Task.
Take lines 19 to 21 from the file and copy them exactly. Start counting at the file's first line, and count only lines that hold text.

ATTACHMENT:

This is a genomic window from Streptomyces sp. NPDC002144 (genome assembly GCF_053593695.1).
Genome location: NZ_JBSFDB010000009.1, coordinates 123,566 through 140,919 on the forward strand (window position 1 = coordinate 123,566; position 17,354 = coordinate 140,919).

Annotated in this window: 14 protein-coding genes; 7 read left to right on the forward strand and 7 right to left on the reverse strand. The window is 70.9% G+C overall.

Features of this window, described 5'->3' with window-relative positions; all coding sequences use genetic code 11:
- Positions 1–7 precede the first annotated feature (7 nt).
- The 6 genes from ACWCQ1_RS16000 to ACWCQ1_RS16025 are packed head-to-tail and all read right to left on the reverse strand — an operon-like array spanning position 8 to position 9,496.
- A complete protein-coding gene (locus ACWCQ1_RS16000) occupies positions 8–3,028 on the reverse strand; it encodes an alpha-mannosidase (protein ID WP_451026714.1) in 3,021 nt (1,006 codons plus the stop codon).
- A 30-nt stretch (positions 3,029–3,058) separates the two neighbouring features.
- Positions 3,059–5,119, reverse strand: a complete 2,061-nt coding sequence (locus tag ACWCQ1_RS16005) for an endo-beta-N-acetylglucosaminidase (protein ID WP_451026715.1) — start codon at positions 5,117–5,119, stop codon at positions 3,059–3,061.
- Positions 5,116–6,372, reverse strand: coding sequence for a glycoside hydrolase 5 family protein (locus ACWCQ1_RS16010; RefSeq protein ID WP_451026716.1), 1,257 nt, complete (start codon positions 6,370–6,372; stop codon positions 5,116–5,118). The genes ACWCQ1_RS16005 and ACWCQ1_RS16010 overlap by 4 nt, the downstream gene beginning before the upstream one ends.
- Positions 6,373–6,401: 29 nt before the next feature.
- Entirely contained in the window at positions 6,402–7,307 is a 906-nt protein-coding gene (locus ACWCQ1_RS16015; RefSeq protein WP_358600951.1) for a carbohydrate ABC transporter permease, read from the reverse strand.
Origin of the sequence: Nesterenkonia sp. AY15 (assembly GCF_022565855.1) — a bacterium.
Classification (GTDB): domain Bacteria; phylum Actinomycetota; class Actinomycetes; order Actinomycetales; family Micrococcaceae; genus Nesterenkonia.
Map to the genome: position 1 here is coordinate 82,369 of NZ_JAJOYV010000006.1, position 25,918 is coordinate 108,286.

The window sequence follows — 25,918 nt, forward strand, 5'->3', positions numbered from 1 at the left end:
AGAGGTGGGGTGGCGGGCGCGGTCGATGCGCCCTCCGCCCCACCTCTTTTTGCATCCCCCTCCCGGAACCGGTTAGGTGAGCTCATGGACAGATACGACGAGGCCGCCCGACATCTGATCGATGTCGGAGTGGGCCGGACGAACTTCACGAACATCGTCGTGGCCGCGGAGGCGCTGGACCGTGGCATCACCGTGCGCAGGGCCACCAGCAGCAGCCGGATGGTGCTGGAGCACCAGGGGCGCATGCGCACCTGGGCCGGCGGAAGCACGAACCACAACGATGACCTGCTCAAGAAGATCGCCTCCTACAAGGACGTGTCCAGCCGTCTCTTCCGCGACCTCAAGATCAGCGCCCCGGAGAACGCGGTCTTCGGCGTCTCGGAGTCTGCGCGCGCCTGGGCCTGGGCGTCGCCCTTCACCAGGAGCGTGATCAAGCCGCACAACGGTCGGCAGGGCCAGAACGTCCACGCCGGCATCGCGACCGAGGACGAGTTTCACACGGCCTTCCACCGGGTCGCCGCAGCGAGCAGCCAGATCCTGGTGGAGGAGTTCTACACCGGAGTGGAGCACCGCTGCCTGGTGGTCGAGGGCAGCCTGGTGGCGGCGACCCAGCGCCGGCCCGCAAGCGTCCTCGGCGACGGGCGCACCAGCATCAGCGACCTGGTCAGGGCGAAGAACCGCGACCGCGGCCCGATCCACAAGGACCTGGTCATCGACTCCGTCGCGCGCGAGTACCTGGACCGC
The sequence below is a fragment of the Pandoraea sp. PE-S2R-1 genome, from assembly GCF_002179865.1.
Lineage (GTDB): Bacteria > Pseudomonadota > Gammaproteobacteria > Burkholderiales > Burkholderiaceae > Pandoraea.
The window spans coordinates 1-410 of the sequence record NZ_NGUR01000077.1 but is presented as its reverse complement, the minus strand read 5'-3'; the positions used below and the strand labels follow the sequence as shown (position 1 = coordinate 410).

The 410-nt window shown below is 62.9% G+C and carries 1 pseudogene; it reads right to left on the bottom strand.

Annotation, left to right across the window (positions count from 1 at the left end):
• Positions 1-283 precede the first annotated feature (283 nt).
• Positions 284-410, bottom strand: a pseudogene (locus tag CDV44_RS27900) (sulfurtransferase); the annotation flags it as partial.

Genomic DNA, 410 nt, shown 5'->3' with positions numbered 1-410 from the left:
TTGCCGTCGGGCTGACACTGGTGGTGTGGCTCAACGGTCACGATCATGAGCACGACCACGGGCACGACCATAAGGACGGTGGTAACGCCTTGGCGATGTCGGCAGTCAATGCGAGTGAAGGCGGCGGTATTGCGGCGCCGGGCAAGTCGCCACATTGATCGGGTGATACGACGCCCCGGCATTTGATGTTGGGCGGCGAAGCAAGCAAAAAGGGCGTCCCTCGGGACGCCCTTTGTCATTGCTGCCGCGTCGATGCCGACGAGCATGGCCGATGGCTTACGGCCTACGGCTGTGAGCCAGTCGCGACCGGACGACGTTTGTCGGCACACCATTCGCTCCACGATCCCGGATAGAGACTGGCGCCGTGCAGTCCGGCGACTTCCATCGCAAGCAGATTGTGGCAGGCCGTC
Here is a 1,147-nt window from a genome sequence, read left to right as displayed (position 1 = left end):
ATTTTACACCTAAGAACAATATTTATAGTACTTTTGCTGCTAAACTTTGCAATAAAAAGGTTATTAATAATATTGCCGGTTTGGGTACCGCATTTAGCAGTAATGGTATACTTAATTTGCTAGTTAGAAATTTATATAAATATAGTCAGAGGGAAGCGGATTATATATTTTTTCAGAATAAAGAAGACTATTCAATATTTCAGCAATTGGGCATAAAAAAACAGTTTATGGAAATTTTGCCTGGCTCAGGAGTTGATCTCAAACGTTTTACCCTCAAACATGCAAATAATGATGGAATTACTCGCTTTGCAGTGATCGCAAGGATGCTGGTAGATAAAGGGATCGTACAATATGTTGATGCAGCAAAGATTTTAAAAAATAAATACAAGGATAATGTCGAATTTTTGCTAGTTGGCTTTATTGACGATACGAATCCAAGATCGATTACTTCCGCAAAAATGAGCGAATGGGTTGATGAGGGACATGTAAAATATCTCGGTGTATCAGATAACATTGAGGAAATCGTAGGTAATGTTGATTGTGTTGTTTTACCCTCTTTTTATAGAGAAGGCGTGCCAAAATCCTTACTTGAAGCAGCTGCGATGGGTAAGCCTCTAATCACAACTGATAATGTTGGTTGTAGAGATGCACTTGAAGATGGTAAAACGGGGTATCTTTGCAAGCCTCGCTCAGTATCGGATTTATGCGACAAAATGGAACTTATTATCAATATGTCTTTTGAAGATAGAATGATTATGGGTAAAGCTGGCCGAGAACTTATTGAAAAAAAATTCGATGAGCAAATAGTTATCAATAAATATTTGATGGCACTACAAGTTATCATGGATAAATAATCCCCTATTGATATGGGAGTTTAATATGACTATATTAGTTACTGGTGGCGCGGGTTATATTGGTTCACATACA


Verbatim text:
Lineage (GTDB): Bacteria > Pseudomonadota > Gammaproteobacteria > Burkholderiales > Burkholderiaceae > Pandoraea.
The window spans coordinates 1-410 of the sequence record NZ_NGUR01000077.1 but is presented as its reverse complement, the minus strand read 5'-3'; the positions used below and the strand labels follow the sequence as shown (position 1 = coordinate 410).

The 410-nt window shown below is 62.9% G+C and carries 1 pseudogene; it reads right to left on the bottom strand.